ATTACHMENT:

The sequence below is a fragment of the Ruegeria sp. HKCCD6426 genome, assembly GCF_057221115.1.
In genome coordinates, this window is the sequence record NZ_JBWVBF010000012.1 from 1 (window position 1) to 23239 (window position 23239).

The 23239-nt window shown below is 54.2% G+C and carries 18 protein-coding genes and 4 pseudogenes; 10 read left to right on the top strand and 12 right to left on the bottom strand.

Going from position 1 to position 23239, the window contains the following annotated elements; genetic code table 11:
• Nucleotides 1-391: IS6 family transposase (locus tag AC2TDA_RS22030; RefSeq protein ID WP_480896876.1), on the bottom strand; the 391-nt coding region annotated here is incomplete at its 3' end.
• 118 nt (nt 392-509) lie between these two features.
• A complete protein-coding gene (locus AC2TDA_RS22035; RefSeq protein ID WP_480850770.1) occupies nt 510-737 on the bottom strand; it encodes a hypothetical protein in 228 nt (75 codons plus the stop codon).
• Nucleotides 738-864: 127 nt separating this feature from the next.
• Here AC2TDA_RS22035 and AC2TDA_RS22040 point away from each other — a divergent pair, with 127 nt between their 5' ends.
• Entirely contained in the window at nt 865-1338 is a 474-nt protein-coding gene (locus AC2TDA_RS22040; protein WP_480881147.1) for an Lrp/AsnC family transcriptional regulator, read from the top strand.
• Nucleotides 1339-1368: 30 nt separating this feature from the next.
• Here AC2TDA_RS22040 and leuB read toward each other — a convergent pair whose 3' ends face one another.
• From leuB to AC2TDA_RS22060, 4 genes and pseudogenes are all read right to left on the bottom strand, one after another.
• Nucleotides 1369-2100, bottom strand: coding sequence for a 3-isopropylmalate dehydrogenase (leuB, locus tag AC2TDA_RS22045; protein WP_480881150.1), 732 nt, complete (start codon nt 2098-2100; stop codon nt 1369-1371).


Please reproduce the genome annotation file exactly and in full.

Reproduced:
The sequence below is a fragment of the Ruegeria sp. HKCCD6426 genome, assembly GCF_057221115.1.
In genome coordinates, this window is the sequence record NZ_JBWVBF010000012.1 from 1 (window position 1) to 23239 (window position 23239).

The 23239-nt window shown below is 54.2% G+C and carries 18 protein-coding genes and 4 pseudogenes; 10 read left to right on the top strand and 12 right to left on the bottom strand.

Going from position 1 to position 23239, the window contains the following annotated elements; genetic code table 11:
• Nucleotides 1-391: IS6 family transposase (locus tag AC2TDA_RS22030; RefSeq protein ID WP_480896876.1), on the bottom strand; the 391-nt coding region annotated here is incomplete at its 3' end.
• 118 nt (nt 392-509) lie between these two features.
• A complete protein-coding gene (locus AC2TDA_RS22035; RefSeq protein ID WP_480850770.1) occupies nt 510-737 on the bottom strand; it encodes a hypothetical protein in 228 nt (75 codons plus the stop codon).
• Nucleotides 738-864: 127 nt separating this feature from the next.
• Here AC2TDA_RS22035 and AC2TDA_RS22040 point away from each other — a divergent pair, with 127 nt between their 5' ends.
• Entirely contained in the window at nt 865-1338 is a 474-nt protein-coding gene (locus AC2TDA_RS22040; protein WP_480881147.1) for an Lrp/AsnC family transcriptional regulator, read from the top strand.
• Nucleotides 1339-1368: 30 nt separating this feature from the next.
• Here AC2TDA_RS22040 and leuB read toward each other — a convergent pair whose 3' ends face one another.
• From leuB to AC2TDA_RS22060, 4 genes and pseudogenes are all read right to left on the bottom strand, one after another.
• Nucleotides 1369-2100, bottom strand: coding sequence for a 3-isopropylmalate dehydrogenase (leuB, locus tag AC2TDA_RS22045; protein WP_480881150.1), 732 nt, complete (start codon nt 2098-2100; stop codon nt 1369-1371).